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What to Talk About in Therapy, According to a Therapist

Congratulations, you’ve decided to start going to therapy. It’s a big, often scary step and you should be proud of yourself for prioritizing your mental wellbeing. Now that you’ve found a provider and your appointment is scheduled, though, you’re wondering what to even talk about during a session. No worries, that’s totally normal. Luckily, many first therapy appointments follow a similar formula. “The therapist will typically guide the first session in order to conduct an intake evaluation,” says Michele Goldman, Psychologist and Hope for Depression Research Foundation media advisor. “This session might include information about your work, platonic and romantic relationships, medical history, family history and mental health history, etc.

As for what to talk about once the basics have been covered, Goldman tells us that there’s really no right or wrong thing to bring up. “The time is yours, so you choose how you use it. If you feel a desire to talk about something, then that is something you should talk about. There is no topic that is off limits.”

Still, because this is a brand-new experience and it can feel overwhelming to talk about yourself and your feelings to a complete stranger, we asked Goldman for a few jumping-off points. From the things that have stopped you from going to therapy in the past to your goals for your time in therapy, here are six things to talk about.

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1. What prompted you to make the appointment

You likely didn’t wake up one day, out of the blue, and think I’m going to make an appointment to see a therapist. “Something prompted you to reach out to a therapist at this point in time,” Goldman tells us. “Start there. Talk about the reason you are in therapy and perhaps what has kept you from therapy in the past. As much as you’re comfortable, go into the details of whatever is bringing you in.

2. What you want to see change during your time in therapy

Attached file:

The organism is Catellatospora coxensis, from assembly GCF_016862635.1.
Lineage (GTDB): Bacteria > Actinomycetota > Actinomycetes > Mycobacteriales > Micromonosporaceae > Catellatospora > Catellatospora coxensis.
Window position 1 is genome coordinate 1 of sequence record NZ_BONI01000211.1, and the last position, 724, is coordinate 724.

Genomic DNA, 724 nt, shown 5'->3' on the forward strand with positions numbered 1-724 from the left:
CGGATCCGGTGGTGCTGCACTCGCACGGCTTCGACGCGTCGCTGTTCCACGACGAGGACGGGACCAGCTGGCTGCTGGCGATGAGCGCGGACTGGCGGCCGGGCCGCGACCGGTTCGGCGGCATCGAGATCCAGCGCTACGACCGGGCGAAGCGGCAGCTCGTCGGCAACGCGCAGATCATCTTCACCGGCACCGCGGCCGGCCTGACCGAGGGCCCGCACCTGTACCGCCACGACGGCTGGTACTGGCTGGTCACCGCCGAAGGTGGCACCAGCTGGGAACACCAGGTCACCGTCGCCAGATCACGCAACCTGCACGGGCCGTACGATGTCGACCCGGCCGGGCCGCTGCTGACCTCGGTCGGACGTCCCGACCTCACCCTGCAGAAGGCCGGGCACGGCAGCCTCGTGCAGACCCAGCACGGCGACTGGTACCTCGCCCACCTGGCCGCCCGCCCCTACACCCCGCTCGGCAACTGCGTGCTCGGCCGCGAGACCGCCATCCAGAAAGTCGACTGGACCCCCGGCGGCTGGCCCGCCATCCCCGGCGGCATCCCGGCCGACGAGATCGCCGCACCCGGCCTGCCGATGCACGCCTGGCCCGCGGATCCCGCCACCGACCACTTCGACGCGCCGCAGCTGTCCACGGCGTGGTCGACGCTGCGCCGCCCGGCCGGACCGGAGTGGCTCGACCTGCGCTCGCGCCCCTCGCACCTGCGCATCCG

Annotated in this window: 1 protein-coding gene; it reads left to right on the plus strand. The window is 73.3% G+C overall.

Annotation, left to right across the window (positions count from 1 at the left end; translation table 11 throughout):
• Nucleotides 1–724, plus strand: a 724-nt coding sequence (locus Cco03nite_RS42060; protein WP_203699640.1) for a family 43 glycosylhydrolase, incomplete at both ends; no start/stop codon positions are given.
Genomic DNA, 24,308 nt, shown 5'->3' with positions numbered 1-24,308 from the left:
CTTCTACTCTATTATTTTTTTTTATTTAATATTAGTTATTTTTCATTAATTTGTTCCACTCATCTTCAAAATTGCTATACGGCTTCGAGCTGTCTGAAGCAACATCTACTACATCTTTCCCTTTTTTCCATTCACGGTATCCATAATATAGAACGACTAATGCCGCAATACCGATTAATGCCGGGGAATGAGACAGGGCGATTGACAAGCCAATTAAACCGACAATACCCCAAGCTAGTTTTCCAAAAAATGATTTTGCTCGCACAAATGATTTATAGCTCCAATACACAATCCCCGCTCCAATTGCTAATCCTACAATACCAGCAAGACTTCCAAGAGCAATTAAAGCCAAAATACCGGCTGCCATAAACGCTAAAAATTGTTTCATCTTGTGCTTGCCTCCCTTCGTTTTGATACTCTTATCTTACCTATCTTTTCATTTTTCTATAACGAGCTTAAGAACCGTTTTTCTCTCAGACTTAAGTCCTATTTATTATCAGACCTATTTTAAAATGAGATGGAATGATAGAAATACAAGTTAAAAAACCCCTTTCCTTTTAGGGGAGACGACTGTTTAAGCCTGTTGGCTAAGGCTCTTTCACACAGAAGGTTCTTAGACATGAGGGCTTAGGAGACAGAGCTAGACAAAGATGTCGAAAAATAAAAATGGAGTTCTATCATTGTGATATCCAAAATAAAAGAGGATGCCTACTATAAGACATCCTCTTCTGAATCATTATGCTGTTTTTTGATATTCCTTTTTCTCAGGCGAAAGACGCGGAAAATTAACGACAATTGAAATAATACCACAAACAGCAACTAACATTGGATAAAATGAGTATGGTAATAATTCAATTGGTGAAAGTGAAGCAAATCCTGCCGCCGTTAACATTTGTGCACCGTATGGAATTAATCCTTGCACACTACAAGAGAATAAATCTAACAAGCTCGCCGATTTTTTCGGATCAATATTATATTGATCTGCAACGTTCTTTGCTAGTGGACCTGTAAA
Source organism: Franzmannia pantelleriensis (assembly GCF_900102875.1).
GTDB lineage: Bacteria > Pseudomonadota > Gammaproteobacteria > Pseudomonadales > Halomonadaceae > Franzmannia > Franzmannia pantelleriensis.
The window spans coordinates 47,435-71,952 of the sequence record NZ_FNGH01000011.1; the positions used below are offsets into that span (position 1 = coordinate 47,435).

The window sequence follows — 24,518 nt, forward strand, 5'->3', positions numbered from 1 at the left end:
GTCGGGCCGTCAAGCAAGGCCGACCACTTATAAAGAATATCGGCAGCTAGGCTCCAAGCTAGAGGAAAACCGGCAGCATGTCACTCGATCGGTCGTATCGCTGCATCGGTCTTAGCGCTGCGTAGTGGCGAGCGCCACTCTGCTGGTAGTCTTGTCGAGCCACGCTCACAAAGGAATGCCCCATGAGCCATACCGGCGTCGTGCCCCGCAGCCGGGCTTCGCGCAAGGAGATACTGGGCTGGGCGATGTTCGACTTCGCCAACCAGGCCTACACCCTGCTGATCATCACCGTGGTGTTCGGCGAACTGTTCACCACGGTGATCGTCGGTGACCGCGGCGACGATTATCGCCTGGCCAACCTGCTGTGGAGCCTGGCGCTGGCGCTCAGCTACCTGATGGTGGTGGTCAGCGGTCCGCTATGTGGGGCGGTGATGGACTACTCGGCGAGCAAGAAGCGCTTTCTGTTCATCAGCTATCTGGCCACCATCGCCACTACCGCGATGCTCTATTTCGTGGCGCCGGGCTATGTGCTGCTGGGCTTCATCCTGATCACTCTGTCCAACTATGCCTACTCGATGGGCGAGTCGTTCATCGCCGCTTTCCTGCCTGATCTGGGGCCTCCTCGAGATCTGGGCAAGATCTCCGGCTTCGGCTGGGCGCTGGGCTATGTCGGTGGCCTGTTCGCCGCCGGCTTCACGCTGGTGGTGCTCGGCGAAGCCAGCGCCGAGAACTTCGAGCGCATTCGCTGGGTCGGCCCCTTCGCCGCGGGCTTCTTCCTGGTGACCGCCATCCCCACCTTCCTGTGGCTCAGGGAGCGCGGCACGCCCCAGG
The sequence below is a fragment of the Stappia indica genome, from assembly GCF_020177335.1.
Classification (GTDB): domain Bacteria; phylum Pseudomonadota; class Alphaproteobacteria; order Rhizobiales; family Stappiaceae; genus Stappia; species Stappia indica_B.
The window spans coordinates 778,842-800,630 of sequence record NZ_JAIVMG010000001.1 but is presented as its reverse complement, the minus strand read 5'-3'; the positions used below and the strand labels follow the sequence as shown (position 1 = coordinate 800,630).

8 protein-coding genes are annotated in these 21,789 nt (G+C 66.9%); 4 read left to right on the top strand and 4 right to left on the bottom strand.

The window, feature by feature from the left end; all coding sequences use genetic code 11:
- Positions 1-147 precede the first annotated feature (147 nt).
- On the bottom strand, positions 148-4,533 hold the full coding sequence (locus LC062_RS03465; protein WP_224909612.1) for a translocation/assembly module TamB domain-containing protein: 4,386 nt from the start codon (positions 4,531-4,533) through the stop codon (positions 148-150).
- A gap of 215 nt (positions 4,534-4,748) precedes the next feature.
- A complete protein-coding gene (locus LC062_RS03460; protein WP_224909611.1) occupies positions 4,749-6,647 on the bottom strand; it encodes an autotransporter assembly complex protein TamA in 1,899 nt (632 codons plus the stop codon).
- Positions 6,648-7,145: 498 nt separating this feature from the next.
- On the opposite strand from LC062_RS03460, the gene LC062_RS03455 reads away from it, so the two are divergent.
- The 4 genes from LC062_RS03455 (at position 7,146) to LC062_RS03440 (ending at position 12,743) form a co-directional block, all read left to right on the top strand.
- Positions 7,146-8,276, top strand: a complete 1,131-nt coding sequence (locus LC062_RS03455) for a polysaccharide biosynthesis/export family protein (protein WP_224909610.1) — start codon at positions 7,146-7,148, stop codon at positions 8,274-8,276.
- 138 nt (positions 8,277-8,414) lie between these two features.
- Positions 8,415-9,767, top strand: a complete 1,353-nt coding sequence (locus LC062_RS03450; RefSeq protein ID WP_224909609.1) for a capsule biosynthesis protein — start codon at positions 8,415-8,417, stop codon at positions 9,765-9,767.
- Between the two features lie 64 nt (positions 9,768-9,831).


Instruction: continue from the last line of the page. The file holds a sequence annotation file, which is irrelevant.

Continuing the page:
Goldman tells us that this might be related to what brings you into therapy, but it also might not be. “If you think about therapy being really successful, in four to six months what do you envision would be different?” This might be a helpful thing to discuss, he tells us, because it helps to align the client with the provider. “Identifying objectives might allow for the therapist and client to be working in the same direction with a shared goal.” So whether you’re getting out of a long relationship and are looking for guidance on how to trust people moving forward or you feel stuck in your life and are hoping to find ways to propel yourself forward, let your provider know what you’re hoping to get out of your time together.

3. Points of stress in your life

“There are many things that we might need to talk through with a non-biased, third party,” Goldman reveals. “It can be useful to vent and get things off our chest, but also might be useful to problem solve around various stressors. It is possible that there are ways to approach certain stressors differently.” It’s way less daunting to open with an anecdote about how stressed your mom makes you that to launch directly into an analysis of all the ways your relationship has shaped who you are as a person.

4. Topics that you hesitate to share with others

You adore your partner and you lean on your friends like nobody’s business. Even so, there are certain things you’re wary to share even with the people closest to you. That’s where your therapist comes in. This can be questions you have about a topic that you’re embarrassed to ask, something you feel shame around or a painful topic from the past. “If we’re avoiding talking about it for some reason, that might be something we want to lean into in therapy,” Goldstein notes.

5. Events from the past that continue to impact you today

No matter who we are or what we’ve been through, we all have events from the past that shaped us or impacted us. Goldstein tells us that if you still find yourself thinking about these past events, it might be helpful to talk about further in therapy. “Talking about the past could help with unresolved feelings, but it might also help to shine light on issues you’re having in the present.”

6. Fears that are holding you back

It’s normal to occasionally have feelings of inadequacy or fears that we are not competent in some way (hello, imposter syndrome). “A lot of us have fears that hold us back from living the life we want to be living,” Goldstein reveals. “Perhaps it’s a fear of being vulnerable or a fear of tapping into emotions, fear of talking about the past and opening up old wounds, fear of being ‘seen’ by someone else or fear of being unhappy in the future because of decisions being made in the present.” There are all great topics to explore in therapy.